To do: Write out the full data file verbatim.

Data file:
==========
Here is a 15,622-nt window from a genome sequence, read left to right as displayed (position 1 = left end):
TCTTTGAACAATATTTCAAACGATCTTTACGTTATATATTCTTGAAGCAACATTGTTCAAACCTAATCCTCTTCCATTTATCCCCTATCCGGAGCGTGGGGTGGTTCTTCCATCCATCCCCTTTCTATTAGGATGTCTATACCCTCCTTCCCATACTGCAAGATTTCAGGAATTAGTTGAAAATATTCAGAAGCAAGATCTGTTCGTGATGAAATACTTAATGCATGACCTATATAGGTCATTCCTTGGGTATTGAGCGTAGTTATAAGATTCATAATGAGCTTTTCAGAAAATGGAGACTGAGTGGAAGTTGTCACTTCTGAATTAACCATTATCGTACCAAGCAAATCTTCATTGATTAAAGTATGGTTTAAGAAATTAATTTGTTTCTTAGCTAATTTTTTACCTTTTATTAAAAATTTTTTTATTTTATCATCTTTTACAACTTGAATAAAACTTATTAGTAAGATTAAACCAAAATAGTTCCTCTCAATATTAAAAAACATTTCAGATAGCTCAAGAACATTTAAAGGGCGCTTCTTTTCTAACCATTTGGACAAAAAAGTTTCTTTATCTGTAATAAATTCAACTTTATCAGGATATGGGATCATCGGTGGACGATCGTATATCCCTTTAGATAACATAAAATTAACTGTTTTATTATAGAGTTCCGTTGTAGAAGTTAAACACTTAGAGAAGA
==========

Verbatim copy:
Here is a 15,622-nt window from a genome sequence, read left to right as displayed (position 1 = left end):
TCTTTGAACAATATTTCAAACGATCTTTACGTTATATATTCTTGAAGCAACATTGTTCAAACCTAATCCTCTTCCATTTATCCCCTATCCGGAGCGTGGGGTGGTTCTTCCATCCATCCCCTTTCTATTAGGATGTCTATACCCTCCTTCCCATACTGCAAGATTTCAGGAATTAGTTGAAAATATTCAGAAGCAAGATCTGTTCGTGATGAAATACTTAATGCATGACCTATATAGGTCATTCCTTGGGTATTGAGCGTAGTTATAAGATTCATAATGAGCTTTTCAGAAAATGGAGACTGAGTGGAAGTTGTCACTTCTGAATTAACCATTATCGTACCAAGCAAATCTTCATTGATTAAAGTATGGTTTAAGAAATTAATTTGTTTCTTAGCTAATTTTTTACCTTTTATTAAAAATTTTTTTATTTTATCATCTTTTACAACTTGAATAAAACTTATTAGTAAGATTAAACCAAAATAGTTCCTCTCAATATTAAAAAACATTTCAGATAGCTCAAGAACATTTAAAGGGCGCTTCTTTTCTAACCATTTGGACAAAAAAGTTTCTTTATCTGTAATAAATTCAACTTTATCAGGATATGGGATCATCGGTGGACGATCGTATATCCCTTTAGATAACATAAAATTAACTGTTTTATTATAGAGTTCCGTTGTAGAAGTTAAACACTTAGAGAAGA